ARTICLE | doi:10.20944/preprints202201.0449.v1
Subject: Social Sciences, Education Keywords: STEM education; problem-solving; thinking types; space science at school; CanSat
Online: 31 January 2022 (11:11:31 CET)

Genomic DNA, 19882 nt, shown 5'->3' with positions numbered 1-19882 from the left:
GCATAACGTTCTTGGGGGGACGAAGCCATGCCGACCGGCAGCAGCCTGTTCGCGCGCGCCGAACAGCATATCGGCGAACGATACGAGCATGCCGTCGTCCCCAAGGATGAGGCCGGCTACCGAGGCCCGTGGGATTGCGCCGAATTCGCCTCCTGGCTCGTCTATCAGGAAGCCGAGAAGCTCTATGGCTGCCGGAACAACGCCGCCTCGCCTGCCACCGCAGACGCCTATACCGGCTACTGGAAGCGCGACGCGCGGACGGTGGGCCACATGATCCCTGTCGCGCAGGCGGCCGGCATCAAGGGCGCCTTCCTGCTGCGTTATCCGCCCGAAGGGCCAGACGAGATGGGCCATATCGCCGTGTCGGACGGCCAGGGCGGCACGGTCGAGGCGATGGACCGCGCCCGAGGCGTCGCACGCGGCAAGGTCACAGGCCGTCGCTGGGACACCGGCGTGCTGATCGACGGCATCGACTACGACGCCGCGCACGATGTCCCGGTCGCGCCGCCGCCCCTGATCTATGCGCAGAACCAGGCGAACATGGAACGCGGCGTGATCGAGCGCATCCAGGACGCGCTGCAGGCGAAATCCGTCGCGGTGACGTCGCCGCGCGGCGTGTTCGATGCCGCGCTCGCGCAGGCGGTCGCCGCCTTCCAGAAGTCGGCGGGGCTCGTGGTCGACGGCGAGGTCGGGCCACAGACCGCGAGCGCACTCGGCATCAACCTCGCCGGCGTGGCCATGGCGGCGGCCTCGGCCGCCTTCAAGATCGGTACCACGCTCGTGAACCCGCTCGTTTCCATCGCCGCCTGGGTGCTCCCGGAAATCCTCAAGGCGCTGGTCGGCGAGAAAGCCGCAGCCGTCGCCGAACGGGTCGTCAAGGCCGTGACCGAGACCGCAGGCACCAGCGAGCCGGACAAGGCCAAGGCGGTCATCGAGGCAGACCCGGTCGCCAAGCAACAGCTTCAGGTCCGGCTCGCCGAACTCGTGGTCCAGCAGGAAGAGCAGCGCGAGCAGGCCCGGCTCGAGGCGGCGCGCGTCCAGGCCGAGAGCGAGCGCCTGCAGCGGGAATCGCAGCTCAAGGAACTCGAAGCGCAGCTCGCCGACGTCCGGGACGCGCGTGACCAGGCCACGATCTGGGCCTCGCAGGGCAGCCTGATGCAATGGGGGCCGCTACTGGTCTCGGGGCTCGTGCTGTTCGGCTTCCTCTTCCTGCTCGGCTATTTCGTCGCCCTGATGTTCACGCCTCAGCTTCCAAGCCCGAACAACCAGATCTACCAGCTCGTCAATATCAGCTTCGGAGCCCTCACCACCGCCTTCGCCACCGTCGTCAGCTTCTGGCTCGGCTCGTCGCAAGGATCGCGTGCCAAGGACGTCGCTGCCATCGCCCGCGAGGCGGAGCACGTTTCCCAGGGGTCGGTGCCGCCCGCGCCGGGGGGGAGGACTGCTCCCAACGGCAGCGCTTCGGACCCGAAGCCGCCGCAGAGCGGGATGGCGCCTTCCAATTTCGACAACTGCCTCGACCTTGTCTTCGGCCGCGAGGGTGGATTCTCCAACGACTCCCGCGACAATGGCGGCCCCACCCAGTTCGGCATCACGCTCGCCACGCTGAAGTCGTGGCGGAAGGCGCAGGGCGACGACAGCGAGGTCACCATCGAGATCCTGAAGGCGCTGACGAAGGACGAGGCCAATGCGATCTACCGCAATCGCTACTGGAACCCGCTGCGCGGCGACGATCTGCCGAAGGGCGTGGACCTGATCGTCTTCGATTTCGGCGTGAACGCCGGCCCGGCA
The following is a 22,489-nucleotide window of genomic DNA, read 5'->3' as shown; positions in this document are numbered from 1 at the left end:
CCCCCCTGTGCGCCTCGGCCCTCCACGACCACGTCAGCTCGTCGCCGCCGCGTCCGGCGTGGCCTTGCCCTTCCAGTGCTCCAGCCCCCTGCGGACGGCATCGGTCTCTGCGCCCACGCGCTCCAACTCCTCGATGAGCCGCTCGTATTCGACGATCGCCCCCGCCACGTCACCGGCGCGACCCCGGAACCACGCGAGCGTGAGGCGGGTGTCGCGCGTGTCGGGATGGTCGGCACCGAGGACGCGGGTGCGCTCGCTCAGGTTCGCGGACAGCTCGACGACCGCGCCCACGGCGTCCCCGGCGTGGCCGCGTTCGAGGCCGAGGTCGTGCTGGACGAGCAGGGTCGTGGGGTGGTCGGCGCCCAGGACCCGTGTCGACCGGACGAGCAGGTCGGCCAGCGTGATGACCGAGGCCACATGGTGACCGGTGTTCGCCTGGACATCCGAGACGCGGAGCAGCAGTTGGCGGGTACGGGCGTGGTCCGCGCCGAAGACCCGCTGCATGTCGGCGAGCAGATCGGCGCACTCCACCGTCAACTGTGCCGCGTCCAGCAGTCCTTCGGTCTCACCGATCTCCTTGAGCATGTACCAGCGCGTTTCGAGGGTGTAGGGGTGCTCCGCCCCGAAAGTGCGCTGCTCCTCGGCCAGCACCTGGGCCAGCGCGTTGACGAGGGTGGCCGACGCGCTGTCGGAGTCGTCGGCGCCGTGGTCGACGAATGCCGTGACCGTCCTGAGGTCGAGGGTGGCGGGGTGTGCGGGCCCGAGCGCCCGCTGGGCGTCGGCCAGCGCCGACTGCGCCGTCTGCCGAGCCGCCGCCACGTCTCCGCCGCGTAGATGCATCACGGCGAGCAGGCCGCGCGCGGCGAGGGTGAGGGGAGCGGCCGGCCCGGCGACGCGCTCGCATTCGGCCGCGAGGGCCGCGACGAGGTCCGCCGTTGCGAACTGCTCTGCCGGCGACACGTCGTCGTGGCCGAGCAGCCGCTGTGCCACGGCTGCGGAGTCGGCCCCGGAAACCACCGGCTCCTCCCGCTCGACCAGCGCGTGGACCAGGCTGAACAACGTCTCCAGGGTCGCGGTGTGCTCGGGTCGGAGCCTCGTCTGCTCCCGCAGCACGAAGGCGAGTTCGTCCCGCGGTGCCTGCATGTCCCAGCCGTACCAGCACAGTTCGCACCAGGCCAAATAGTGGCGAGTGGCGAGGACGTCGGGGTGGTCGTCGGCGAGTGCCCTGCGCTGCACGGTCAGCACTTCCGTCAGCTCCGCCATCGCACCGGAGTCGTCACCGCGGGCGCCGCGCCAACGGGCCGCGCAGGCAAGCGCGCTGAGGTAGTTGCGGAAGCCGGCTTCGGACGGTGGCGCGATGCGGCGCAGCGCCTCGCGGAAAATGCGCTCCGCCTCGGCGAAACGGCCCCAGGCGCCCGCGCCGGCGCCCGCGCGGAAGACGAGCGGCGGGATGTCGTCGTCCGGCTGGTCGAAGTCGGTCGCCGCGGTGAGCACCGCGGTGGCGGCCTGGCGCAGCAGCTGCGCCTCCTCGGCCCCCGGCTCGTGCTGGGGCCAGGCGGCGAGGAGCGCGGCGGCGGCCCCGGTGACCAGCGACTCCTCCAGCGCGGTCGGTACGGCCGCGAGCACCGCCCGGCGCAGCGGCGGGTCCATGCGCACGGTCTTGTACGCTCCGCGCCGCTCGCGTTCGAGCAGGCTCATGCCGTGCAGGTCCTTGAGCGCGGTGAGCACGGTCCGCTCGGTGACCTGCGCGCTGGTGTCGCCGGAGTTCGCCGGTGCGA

Research has shown that hands-on projects promote stem education, namely, via problem-solving. CanSat, literally 'satellite in a can', is a stem educational project promoted by the European Space Agency. This paper addresses this issue by researching this STEM project, which demonstrates how problem-solving can be achieved in secondary-level students within the framework of the CanSat. We use qualitative techniques of data collection and analysis. The results showed that students use sophisticated thinking strategies to process information within this interdisciplinary project: (a) cognitive testing, cognitive organization, cognitive regulation, and monitoring, in addition to computer language and physical–mathematical calculations, are cognitive and metacognitive behavior strategies revealed in the CanSat; (b) problem-solving was suggested as a specific model, where students’ higher cognitive and metacognitive ordering processes deepen in project development; (c) computational, lateral, or divergent and convergent thinking were detected as thinking types of students associated with and mobilized in the course of problem-solving, The findings of this research have practical implications for STEM education in space science. Hands-on projects using problem-solving are an essential strategy to promote STEM education. Additionally, they are a starting point to promote meaningful learning and new thinking types.